Richard Jacobson examines and delineates the processes of mind that Hawthorne conceived of as underlying the creative act. Taking issue with previous studies that have presented the novelist as an adherent of one or another of the particular schools of thought representative of his time, the author demonstrates that Hawthorne’s views were, in fact, eclectically formed and were a fusion of classical and romantic attitudes. His intense preoccupation with the relationship between art and morality, and the validation of imaginative insights are central elements, Jacobson maintains, in Hawthorne’s theory of the creative process.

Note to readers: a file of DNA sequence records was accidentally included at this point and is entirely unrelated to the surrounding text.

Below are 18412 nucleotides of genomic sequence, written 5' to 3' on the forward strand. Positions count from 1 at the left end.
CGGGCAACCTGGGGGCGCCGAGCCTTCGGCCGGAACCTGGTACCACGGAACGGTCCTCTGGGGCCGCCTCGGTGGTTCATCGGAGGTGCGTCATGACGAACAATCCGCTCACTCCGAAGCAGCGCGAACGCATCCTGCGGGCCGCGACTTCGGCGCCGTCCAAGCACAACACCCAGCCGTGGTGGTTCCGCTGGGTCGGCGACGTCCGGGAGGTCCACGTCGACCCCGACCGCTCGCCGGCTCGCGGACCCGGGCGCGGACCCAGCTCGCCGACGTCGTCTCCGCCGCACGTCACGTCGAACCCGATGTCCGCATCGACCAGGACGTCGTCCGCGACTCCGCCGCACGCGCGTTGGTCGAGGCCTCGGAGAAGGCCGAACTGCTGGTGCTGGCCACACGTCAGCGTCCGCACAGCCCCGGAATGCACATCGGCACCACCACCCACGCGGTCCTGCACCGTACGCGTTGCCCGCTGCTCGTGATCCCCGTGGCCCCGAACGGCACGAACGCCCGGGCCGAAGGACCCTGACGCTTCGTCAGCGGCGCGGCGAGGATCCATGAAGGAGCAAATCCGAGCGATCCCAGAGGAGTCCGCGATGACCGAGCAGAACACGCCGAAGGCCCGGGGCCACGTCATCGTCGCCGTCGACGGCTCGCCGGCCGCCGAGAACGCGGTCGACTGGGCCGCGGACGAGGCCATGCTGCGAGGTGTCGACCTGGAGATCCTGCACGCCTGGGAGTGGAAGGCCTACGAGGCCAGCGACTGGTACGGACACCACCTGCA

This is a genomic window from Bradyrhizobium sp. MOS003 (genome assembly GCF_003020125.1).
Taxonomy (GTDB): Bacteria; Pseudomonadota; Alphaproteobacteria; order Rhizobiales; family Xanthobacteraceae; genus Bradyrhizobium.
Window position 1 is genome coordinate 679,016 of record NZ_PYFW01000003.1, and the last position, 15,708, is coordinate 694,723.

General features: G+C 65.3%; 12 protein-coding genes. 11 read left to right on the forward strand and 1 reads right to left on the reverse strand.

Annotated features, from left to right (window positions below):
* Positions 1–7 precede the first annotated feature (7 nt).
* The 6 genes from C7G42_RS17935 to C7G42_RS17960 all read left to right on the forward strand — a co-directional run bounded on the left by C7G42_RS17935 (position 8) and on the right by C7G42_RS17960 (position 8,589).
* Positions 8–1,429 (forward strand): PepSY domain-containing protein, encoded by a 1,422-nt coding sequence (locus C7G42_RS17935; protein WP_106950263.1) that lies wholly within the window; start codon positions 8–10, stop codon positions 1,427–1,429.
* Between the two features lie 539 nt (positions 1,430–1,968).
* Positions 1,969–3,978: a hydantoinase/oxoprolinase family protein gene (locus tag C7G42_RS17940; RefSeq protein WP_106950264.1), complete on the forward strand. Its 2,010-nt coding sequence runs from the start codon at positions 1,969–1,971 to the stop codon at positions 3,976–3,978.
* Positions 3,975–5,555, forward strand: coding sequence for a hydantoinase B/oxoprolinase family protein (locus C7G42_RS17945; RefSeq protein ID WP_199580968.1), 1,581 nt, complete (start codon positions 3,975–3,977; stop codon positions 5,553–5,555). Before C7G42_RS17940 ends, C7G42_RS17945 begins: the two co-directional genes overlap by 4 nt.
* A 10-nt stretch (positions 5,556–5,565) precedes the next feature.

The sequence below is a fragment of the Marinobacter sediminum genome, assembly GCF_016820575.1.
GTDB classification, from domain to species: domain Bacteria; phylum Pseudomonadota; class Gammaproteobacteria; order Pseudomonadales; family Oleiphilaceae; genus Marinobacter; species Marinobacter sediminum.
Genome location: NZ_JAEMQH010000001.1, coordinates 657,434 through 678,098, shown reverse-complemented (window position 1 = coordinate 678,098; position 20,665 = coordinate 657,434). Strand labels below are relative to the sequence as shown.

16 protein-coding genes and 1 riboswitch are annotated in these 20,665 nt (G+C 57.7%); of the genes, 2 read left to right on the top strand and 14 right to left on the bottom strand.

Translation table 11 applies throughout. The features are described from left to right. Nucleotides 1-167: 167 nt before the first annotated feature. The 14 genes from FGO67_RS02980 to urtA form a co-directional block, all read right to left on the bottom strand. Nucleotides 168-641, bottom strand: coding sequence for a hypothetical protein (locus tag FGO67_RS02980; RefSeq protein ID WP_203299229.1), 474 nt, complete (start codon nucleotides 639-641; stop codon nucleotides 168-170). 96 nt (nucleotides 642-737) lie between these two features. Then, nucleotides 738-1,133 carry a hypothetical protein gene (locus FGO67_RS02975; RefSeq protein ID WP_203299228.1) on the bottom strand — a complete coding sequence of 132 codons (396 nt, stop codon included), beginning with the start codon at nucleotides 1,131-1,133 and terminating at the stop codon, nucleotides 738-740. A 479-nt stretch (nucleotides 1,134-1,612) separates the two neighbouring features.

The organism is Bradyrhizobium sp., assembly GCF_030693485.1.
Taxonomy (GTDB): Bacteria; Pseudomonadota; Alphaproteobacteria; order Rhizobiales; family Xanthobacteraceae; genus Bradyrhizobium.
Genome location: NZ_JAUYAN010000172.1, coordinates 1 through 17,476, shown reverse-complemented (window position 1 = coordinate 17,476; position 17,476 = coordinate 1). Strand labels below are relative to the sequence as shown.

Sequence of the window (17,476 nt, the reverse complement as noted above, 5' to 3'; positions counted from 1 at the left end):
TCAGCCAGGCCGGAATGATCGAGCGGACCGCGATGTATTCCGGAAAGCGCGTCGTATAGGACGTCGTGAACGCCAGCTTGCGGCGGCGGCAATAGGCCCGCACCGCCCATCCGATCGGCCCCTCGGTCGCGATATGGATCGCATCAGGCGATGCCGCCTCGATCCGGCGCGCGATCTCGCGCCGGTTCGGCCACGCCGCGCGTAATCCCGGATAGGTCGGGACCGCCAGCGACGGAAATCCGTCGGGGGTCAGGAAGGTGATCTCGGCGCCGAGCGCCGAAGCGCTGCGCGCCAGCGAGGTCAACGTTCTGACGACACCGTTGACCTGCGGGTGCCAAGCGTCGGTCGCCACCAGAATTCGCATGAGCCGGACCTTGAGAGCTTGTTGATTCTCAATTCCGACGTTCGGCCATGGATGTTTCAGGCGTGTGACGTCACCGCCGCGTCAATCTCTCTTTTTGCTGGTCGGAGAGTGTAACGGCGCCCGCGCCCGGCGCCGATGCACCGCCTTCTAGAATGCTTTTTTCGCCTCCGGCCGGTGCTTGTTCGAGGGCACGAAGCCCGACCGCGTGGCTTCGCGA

LeBaron Russell Briggs Prize Honors Essays in English 1965
Hawthorne’s Conception of the Creative Process
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Publication Date: 01/01/1965